Is it that I lack the physical ability to do a sit up, or I simply won’t make the effort? Every day there are plenty of things I think I can’t do, but the truth is, I could, but I won’t. I don’t think I’m alone in this sleight of mind.
That might account for why, when other adults tell us they can’t do something, we wonder if it’s really a case of won’t. It might explain why, when any of us say “I can’t,” we hear back, “You just won’t try.” Or, “You could if you put your mind to it.”
When Do We Believe Ourselves and Each Other?
Not having any significant physical or neurological challenges, it took me far too long in life to realize that being believed about can’t versus won’t is a daily struggle for everyone with invisible neural and physical differences. They tell the world they can’t do something. The world decides if it believes them.
This reality is complicated by shifting goalposts in day-to-day life. One day a person with chronic fatigue can reach the top shelf and another they can’t. One day a person with anxiety disorder can listen to an argument between friends and another they can’t. All the while knowing that the people around them may see this unpredictability as won’t.
It’s a central conflict for Paris Ellison, in My Lady Lipstick. Living with anxiety disorder, and having survived debilitating panic attacks, she has taken self-protective measures to avoid triggers. It’s also a conflict for Diana Beckinsale, the titular Lady, who lives a life full of audacious certainty that she can do things most people wouldn’t even think of. But what about all the things she believes she can’t do? Like feeling desire and loving another woman?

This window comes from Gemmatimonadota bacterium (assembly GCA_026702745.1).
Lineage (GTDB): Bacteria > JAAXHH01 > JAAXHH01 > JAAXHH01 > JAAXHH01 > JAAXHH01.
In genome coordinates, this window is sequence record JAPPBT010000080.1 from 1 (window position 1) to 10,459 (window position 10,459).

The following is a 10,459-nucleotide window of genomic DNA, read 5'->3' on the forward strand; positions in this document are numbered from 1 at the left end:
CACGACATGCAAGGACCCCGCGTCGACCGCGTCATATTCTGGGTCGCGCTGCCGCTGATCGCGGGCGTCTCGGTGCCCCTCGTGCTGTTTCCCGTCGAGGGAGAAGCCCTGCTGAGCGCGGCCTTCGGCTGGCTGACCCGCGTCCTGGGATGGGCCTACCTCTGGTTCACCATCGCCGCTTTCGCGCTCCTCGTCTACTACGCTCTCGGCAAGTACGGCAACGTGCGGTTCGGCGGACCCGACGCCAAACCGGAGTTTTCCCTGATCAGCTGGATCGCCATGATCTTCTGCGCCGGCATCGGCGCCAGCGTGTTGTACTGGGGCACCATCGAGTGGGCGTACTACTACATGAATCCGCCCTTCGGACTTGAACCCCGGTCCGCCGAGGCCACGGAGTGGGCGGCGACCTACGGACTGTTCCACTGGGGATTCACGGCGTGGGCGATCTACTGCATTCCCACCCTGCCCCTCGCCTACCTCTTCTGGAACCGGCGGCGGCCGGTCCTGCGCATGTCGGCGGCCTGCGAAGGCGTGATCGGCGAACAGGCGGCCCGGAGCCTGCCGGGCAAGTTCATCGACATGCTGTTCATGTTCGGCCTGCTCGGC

Do they both know which limitations are immutable and which could be navigated, especially with love and support? How do they live with the reality of their can’t so there’s room for I can and we can, together?
Like in any great love story, trust is the key, but how does trust flourish when everything they know about each other is predicated on a pile of lies?
All of these questions are the beginning of their story.
Anita Topaz, Queen of the Bodice Rippers, is deliberately a woman of mystery. But pressure is mounting for Anita to reveal herself to her clamoring public. It’s scrutiny that writer Paris Ellison can’t allow, especially since the glamorous “Anita” is a work of pure fiction.
Lady Diana Beckinsale excels at disappearing into a good role. Especially if that role gets her close to certain objects she desires. When Diana proposes the perfect solution to Paris’s predicament, Paris is less than enthusiastic. She can’t let someone as unsettling and observant as Diana get too close.
But Diana is persistent. After all, if she and the handsome, secretive Paris both get what they want out of an unorthodox arrangement, then it’s a win-win for them both.